Welcoming Guiuan

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    ‘Too bad COVID keeps us from going to Guiuan to witness the many activities the town had prepared to mark its role in the Quincentennial Commemoration of the arrival of Christianity in the Philippines – and the first European circumnavigation of the globe.’

    NOT very many people (unless you’re from Guiuan) know that this southernmost town of Eastern Samar played an important part in our history in March 1521 – six hundred years ago – when Ferdinand Magellan and his ships arrived on our shores from Guam.

    Guiuan, due to its location, achieved a level of “fame” in 2017 by being the first LGU hit by Super Typhoon Yolanda. While it did not suffer as much damage from storm surges as was inflicted on Tacloban City, Guiuan still looked to me like a mini Hiroshima when I flew into the town on November 12 with a planeload of PGH doctors and some medicines. Almost every single structure was leveled to the ground, and trees were either uprooted, or bent in half with their top parts as if pointing towards Tacloban.

    Happily, Guiuan quickly recovered from that unprecedented disaster, and under the leadership of current Mayor Annaliza Gonzales was booming with diminishing scars from Yolanda right before the advent of the coronavirus pandemic.

    Like the rest of the country Guiuan is today doing its best to balance between the needs of the economy for interaction by the public, and the need to remain conscious of health and safety protocols to keep the virus at bay.

    In the face of the COVID-19 pandemic, Guiuan this week is marking its historic role in the early stages of the colonization of the Philippines six hundred years ago.

    Imagine it’s March 1521, and you’re onboard one of the three remaining ships of Ferdinand Magellan. There were five ships when you left Spain in September 1519; but by the time you get to Guam one had been lost and one other ship had turned back. You got to Guam on March 6, but the Chamorros were not very friendly: and so shortly you set sail again, westward.

    It’s been almost ten days since you’ve set foot on land. Soon you notice birds circling overhead – always a sign that a body of land is near. And then the watch excitedly points to something in the distance – an island! Yahoo!

    The first island which Magellan and his men set eyes upon was Calicoan island, today a major surfing destination. But Magellan did not land there, perhaps because the waves were too strong, and so they continued sailing and sighted a second island, Suluan. Again Magellan did not land there because the Spaniards noted how the islanders fled upon seeing their ships. So they sailed on until they reached Humunu (today’s Homonhon) where they finally dropped anchor on March 17 and went onshore to see if they could replenish their supplies.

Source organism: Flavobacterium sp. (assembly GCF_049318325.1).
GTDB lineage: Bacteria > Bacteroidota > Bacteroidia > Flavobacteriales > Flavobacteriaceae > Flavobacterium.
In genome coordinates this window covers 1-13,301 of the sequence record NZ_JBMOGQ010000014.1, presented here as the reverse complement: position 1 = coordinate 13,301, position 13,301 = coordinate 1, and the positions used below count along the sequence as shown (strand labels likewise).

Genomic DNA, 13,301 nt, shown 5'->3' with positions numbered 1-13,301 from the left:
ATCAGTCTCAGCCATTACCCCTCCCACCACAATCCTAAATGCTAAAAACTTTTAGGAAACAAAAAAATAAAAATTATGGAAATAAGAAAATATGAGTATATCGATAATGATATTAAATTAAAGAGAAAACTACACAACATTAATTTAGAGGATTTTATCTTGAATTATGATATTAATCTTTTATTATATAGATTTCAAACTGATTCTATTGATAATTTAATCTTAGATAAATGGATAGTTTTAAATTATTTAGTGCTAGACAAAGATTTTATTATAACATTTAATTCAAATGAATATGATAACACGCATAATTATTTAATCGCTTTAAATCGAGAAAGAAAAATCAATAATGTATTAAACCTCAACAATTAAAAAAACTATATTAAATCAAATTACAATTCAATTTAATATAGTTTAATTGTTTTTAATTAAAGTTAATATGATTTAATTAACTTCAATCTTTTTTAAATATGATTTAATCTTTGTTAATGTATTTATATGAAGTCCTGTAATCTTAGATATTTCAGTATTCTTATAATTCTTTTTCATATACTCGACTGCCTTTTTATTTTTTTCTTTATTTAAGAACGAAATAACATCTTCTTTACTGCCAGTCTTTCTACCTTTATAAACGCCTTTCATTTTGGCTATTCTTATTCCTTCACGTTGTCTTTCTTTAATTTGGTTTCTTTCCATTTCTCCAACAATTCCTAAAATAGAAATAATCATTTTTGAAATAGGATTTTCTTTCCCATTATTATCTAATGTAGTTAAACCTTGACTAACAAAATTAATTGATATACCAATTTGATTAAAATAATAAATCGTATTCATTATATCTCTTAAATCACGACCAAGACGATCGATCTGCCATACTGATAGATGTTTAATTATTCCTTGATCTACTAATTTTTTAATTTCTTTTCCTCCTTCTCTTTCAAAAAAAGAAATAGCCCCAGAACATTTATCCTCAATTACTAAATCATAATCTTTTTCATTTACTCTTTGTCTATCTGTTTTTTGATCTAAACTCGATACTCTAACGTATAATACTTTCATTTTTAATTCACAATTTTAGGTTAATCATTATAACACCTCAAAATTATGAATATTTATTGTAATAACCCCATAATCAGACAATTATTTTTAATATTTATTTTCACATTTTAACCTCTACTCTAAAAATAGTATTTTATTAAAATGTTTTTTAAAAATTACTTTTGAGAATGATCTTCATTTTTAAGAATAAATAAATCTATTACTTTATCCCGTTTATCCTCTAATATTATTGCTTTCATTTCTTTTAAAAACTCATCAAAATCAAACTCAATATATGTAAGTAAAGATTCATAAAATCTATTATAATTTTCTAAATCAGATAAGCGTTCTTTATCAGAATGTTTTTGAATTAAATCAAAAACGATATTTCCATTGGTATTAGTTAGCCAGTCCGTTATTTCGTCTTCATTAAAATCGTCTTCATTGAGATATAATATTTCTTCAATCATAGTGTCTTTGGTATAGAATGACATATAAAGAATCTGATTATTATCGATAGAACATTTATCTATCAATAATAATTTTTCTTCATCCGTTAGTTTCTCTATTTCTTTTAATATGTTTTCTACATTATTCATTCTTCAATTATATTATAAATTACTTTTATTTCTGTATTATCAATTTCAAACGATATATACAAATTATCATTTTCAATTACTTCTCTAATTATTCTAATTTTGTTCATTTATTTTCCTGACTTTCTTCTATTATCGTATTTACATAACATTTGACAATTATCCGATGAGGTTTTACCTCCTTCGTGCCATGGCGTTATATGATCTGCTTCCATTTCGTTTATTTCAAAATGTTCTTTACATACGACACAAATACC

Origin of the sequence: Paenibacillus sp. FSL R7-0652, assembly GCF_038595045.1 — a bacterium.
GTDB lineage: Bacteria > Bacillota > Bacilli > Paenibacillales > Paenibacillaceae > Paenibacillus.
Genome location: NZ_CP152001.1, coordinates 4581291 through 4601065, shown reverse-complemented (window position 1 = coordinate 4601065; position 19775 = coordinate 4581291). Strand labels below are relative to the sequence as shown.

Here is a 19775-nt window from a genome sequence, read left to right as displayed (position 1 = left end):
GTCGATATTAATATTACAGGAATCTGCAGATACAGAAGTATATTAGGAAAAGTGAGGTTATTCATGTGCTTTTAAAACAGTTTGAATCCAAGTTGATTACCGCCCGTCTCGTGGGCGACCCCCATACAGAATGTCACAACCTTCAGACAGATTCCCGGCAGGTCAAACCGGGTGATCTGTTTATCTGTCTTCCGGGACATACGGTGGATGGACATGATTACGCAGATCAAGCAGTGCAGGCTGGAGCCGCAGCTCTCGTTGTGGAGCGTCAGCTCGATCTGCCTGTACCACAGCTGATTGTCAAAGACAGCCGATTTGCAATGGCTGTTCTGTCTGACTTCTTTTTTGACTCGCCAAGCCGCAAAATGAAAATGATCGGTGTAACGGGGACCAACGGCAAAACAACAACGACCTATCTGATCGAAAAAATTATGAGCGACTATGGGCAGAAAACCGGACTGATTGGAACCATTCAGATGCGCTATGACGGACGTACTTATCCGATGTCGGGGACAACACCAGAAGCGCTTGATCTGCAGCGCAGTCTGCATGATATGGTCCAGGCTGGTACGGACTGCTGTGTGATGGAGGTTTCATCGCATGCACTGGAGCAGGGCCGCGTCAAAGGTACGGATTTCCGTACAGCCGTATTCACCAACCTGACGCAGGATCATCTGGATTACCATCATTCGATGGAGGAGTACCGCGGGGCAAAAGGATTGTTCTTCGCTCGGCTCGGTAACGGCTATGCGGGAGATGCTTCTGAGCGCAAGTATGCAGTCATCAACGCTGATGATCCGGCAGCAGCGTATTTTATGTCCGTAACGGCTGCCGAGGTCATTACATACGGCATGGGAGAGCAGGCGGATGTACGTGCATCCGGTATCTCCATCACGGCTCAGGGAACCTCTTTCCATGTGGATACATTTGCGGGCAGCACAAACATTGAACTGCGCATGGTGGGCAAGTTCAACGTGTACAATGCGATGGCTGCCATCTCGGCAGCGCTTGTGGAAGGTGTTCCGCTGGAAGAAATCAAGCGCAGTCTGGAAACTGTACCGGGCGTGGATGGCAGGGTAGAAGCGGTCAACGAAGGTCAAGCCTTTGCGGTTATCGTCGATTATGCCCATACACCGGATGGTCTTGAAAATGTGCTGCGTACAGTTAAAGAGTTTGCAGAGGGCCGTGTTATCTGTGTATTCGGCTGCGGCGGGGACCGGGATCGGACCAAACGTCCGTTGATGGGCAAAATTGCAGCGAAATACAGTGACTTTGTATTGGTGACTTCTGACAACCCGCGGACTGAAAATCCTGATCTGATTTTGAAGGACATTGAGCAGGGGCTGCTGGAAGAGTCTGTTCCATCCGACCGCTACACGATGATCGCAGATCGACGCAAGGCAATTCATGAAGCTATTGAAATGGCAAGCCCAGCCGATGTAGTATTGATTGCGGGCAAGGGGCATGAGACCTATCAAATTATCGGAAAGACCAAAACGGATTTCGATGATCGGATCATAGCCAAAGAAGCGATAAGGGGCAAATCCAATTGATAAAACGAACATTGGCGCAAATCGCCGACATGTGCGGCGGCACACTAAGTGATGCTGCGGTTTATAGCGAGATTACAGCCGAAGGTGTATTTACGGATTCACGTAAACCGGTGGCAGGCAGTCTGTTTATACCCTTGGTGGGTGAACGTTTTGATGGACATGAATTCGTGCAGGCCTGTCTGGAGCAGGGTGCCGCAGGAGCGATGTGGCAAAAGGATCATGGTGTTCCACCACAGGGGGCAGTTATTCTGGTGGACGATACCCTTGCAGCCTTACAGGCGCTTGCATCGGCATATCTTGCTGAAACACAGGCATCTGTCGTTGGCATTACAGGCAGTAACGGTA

First contact between Spaniards and islanders happened the next day when nine residents of Suluan got into their bancas and rowed towards the huge ships, bearing coconut, fish and tuba. We wonder what the Spaniards gave the natives in return, but on March 22 the natives were back. On March 25, a week after setting foot on land, Magellan and his men set sail again – only to meet a grim fate in Mactan island a little over a month later.

    What strikes me about this story is the “welcoming” nature of the natives of Suluan, a characteristic that carries on in the Guiuananons of today. The first natives to engage with Magellan clearly were not of the martial kind, or quick to take offense at new arrivals.

    Instead, bearing gifts, I imagine the Guiuananons of 600 years ago filled with curiosity and the desire to know more about the fair skinned strangers who arrived in big ships.

    It’s the same mix of hospitality and curiosity, I guess, that must have embraced about 6,000 white Russians who had to escape the civil war and communist victories first in Russia and then in China in the 1940s, finding refuge in the warm welcome of Guiuan.

    Too bad COVID keeps us from going to Guiuan to witness the many activities the town had prepared to mark its role in the Quincentennial Commemoration of the arrival of Christianity in the Philippines – and the first European circumnavigation of the globe.

    But beneath these two occasions worth celebrating, let’s not forget the welcoming character of the Guiuananons and rejoice that it is a trait that lives to this day!